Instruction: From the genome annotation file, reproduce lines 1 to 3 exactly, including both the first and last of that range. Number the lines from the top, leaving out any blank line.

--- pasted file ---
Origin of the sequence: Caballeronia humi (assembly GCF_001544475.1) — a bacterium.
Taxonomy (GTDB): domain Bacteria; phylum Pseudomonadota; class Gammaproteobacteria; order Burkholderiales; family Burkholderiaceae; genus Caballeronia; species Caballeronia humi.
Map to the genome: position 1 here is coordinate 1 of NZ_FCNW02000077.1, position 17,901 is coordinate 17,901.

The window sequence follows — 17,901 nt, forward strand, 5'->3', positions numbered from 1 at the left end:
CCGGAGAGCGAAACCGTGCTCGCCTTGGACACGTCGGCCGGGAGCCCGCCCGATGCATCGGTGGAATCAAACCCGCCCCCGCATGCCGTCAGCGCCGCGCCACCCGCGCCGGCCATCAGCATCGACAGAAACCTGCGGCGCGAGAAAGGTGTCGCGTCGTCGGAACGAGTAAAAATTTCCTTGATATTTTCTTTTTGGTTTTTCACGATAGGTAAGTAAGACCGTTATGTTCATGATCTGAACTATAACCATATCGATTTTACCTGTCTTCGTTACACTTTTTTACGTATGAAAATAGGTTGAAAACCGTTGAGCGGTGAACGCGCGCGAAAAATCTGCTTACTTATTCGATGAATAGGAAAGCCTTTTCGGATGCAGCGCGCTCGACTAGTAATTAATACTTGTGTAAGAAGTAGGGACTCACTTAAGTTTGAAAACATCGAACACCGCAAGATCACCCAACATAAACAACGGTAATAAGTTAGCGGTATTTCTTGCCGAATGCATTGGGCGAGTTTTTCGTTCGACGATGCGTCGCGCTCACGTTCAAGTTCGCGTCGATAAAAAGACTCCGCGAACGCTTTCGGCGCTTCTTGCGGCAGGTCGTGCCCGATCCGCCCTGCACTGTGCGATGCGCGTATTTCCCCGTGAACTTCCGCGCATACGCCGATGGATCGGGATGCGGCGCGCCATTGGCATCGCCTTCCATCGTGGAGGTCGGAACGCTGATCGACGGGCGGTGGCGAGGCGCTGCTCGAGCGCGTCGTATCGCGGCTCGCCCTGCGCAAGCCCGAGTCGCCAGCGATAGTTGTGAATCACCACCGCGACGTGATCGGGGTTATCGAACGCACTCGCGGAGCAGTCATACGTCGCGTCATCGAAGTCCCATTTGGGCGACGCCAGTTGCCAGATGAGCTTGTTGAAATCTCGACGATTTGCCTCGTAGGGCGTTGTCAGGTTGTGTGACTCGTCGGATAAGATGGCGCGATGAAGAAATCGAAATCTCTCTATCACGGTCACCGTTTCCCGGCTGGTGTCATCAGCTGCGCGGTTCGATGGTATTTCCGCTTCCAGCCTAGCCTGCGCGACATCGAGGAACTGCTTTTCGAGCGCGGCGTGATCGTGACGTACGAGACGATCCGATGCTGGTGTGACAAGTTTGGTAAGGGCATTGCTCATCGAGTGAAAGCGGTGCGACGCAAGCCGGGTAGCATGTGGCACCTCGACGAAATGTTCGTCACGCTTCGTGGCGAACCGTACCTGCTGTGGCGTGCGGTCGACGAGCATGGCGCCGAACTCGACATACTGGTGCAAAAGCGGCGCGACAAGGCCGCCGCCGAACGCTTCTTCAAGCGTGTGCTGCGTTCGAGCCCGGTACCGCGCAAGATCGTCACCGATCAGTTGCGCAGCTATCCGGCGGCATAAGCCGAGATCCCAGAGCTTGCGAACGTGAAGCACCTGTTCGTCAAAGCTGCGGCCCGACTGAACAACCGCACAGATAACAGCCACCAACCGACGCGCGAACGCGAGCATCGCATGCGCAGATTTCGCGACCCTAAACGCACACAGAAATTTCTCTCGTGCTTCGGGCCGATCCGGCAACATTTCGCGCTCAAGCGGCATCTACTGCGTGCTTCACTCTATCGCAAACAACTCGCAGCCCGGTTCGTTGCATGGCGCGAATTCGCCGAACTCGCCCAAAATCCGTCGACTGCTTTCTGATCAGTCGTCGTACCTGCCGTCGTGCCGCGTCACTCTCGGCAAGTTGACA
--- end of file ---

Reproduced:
Origin of the sequence: Caballeronia humi (assembly GCF_001544475.1) — a bacterium.
Taxonomy (GTDB): domain Bacteria; phylum Pseudomonadota; class Gammaproteobacteria; order Burkholderiales; family Burkholderiaceae; genus Caballeronia; species Caballeronia humi.
Map to the genome: position 1 here is coordinate 1 of NZ_FCNW02000077.1, position 17,901 is coordinate 17,901.